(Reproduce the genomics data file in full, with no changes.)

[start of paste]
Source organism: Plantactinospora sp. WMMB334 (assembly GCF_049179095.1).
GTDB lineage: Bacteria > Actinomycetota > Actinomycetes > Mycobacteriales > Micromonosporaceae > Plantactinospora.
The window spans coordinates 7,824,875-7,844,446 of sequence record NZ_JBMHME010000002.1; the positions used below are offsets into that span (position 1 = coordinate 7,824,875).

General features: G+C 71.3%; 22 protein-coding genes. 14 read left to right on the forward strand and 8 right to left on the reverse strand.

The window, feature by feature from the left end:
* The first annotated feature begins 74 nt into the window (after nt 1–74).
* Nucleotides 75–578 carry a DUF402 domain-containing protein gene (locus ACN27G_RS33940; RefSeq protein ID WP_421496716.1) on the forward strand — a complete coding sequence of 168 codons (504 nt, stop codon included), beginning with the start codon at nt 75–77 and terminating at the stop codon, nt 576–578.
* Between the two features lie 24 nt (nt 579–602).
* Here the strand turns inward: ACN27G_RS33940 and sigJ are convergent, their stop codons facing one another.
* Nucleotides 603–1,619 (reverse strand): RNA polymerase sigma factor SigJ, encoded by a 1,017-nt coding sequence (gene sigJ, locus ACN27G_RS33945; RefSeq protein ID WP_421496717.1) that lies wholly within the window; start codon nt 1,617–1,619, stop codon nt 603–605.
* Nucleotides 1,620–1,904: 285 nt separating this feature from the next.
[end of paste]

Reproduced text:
Source organism: Plantactinospora sp. WMMB334 (assembly GCF_049179095.1).
GTDB lineage: Bacteria > Actinomycetota > Actinomycetes > Mycobacteriales > Micromonosporaceae > Plantactinospora.
The window spans coordinates 7,824,875-7,844,446 of sequence record NZ_JBMHME010000002.1; the positions used below are offsets into that span (position 1 = coordinate 7,824,875).

General features: G+C 71.3%; 22 protein-coding genes. 14 read left to right on the forward strand and 8 right to left on the reverse strand.

The window, feature by feature from the left end:
* The first annotated feature begins 74 nt into the window (after nt 1–74).
* Nucleotides 75–578 carry a DUF402 domain-containing protein gene (locus ACN27G_RS33940; RefSeq protein ID WP_421496716.1) on the forward strand — a complete coding sequence of 168 codons (504 nt, stop codon included), beginning with the start codon at nt 75–77 and terminating at the stop codon, nt 576–578.
* Between the two features lie 24 nt (nt 579–602).
* Here the strand turns inward: ACN27G_RS33940 and sigJ are convergent, their stop codons facing one another.
* Nucleotides 603–1,619 (reverse strand): RNA polymerase sigma factor SigJ, encoded by a 1,017-nt coding sequence (gene sigJ, locus ACN27G_RS33945; RefSeq protein ID WP_421496717.1) that lies wholly within the window; start codon nt 1,617–1,619, stop codon nt 603–605.
* Nucleotides 1,620–1,904: 285 nt separating this feature from the next.